We are all capable of greatness.
Practice makes perfect.
Be honest with your emotions.
Wear your heart on your sleeve.
Don’t take yourself so seriously.
There is always room for fun.
Be yourself (as Laurent advised us). Put yourself in his (or anyone else's) choreography. Don’t try to do things like him (or someone else), because it won’t be the same.
Everything has to come from your heart.
Just feel the music.
Who cares if you look ugly while dancing?
Just feel it.
Dancing with them isn’t easy.
They are freaking fast.
How the hell do they make it look so f%$uCUjhjkd! easy???
Shine. Let yourself shine. Everyone will be happier for it.
“No time for be shy.”
Their taste in music is as awesome as they are.
The average person hears 4 counts of rhythm. They hear 12.
Check out a clip from their session at the Boston Workshop below! I make my cameo appearance at about the 4:30 mark on the right side of the screen, in a gray t-shirt just trying to see what was happening, but it was really hard to make it to the center of the circle.
You never know when someone’s good deed will become a pivotal moment in your life causing you to pause and reflect.
It was the week before I started my freshman year at Cornell. My parents rented a van and I tried my best to fit my entire life in it for what was supposed to be a six-hour trip. We left late in the afternoon, near the time of rush hour – against all of my father’s advice to leave earlier. We were doing fine – until of course, we got lost. By nightfall, the van began to drag very slowly. I found out to my horror that it was because it was too heavy with my belongings. Nevertheless, we continued to inch our way along the breakdown lane. The “highway,” which was really a skinny stretch of land in the middle of nowhere, was pitch black from the dearth of cars.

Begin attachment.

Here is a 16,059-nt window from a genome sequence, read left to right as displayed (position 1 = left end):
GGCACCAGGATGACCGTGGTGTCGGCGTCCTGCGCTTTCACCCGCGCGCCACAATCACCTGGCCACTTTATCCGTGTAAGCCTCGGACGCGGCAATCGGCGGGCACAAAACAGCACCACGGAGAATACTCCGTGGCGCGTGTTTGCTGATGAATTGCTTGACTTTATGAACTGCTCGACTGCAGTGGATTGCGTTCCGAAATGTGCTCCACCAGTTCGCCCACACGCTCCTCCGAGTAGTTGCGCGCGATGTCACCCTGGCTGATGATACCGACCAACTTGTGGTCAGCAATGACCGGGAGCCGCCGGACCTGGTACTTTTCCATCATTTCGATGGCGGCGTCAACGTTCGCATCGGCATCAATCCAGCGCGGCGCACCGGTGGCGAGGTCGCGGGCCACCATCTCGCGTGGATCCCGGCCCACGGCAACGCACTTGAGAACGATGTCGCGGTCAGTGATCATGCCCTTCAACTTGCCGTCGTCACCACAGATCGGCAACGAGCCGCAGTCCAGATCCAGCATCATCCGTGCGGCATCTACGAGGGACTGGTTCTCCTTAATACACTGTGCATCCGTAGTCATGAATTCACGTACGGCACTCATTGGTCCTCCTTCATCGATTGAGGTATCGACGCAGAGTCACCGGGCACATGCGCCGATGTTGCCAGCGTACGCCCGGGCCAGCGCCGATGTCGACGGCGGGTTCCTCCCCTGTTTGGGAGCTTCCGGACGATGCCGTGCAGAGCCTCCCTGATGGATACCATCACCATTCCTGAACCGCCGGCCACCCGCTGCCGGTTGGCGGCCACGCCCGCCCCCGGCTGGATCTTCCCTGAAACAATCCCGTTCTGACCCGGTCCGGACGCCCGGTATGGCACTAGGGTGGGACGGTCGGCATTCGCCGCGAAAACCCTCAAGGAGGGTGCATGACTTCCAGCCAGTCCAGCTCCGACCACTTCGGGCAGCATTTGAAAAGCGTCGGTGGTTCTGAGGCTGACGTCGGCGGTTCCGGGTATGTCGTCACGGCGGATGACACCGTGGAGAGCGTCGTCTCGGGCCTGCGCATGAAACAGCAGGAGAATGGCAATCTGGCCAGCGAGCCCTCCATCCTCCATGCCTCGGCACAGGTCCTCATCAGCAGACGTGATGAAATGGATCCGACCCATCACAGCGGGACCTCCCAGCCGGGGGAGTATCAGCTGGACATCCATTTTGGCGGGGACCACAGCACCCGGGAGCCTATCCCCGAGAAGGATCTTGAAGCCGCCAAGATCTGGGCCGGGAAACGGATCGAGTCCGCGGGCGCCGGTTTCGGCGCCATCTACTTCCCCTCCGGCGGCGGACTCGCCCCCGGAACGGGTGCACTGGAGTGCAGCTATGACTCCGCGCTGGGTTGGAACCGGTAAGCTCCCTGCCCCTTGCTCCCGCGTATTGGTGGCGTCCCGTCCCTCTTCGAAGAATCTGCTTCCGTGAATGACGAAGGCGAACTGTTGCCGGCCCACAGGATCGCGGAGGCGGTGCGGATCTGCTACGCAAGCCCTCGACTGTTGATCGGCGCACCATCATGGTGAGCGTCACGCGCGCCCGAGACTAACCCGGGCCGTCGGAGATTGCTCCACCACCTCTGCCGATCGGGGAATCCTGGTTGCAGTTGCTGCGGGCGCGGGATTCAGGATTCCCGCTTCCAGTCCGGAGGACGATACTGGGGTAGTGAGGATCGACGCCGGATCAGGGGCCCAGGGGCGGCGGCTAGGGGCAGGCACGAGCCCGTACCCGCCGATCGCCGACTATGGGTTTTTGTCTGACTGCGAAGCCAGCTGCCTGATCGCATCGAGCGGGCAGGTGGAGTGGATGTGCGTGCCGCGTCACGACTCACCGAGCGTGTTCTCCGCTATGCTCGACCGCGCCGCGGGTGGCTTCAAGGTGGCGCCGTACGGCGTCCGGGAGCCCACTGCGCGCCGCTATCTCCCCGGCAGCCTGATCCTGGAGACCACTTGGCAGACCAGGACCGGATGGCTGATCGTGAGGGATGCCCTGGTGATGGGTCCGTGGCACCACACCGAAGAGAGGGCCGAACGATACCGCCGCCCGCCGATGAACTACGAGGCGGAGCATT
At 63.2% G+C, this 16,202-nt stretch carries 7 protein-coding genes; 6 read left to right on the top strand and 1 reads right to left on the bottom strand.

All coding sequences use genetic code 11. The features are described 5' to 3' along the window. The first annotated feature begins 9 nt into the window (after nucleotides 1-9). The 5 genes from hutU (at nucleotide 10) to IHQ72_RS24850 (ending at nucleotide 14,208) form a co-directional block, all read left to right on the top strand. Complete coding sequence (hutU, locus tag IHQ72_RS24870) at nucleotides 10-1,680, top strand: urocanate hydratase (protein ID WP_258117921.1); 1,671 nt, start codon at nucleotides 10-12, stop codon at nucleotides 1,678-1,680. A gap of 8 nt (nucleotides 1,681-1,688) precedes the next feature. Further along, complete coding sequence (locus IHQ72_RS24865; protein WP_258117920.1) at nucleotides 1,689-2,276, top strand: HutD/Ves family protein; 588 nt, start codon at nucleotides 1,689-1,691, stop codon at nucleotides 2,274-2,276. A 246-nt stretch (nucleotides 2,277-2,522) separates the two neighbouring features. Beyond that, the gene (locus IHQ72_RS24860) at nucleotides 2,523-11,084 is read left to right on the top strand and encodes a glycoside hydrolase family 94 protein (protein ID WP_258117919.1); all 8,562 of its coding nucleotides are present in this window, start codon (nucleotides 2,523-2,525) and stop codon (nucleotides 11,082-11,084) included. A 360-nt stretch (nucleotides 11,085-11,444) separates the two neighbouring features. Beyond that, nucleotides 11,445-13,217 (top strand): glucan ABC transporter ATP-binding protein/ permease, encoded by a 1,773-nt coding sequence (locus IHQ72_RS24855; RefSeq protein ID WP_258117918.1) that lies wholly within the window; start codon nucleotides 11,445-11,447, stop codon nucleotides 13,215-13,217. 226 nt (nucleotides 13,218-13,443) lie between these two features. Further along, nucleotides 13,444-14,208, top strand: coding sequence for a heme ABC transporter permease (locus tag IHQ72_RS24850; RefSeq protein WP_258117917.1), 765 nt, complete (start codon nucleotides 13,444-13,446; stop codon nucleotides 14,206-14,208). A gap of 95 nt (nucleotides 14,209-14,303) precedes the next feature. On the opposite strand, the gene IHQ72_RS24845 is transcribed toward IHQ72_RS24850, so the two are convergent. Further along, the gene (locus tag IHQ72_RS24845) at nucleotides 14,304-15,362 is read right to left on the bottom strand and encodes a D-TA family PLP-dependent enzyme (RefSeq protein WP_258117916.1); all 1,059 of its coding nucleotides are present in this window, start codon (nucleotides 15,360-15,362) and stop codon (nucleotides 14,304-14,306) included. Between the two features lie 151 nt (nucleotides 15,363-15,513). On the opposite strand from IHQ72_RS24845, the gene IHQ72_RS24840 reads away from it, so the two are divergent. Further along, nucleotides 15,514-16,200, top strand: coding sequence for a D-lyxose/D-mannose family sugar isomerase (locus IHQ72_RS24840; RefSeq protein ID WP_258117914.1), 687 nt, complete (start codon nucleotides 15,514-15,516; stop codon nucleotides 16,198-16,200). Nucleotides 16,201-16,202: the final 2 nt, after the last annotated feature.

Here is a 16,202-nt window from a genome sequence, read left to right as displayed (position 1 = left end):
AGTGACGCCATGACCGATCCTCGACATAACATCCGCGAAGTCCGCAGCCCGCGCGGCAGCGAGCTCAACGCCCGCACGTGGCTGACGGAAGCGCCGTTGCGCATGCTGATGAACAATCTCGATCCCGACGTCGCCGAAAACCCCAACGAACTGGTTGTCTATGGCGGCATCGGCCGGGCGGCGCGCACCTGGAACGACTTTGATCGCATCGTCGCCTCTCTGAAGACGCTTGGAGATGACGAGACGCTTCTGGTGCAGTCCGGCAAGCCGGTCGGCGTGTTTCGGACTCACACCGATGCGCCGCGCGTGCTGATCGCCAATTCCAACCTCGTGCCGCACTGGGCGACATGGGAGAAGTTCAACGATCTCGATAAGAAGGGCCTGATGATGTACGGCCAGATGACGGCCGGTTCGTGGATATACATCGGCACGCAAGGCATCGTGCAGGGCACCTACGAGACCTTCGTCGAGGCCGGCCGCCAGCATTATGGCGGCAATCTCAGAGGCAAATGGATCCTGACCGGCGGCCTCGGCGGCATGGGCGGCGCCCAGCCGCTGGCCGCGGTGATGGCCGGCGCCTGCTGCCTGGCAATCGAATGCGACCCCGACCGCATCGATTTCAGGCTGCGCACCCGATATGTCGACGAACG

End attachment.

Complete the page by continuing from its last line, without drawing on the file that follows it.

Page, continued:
My father eventually pulled into the driveway of someone’s home. It was the middle of the night. He got out, walked to the door, and rang the doorbell, not knowing what to expect. I saw him talking to someone who opened the door. Then a few minutes later, a senior man came out, got into his car or truck and asked us to follow him. He drove us to the nearest rest stop. We were in Utica. We had been trying to get to Ithaca. The man who answered the door didn’t answer with a gun, but instead brought blankets so that we could cover ourselves in our van. I barely slept though because I had no idea where we were. When the sun rose, the man who drove us to the rest stop came back with his wife. They brought us breakfast – as in actually paid for – my mother, father, two sisters, cousin, and me. Then, they sent us on our way. We made it to Ithaca, waaaay more than six hours after we had initially left my house.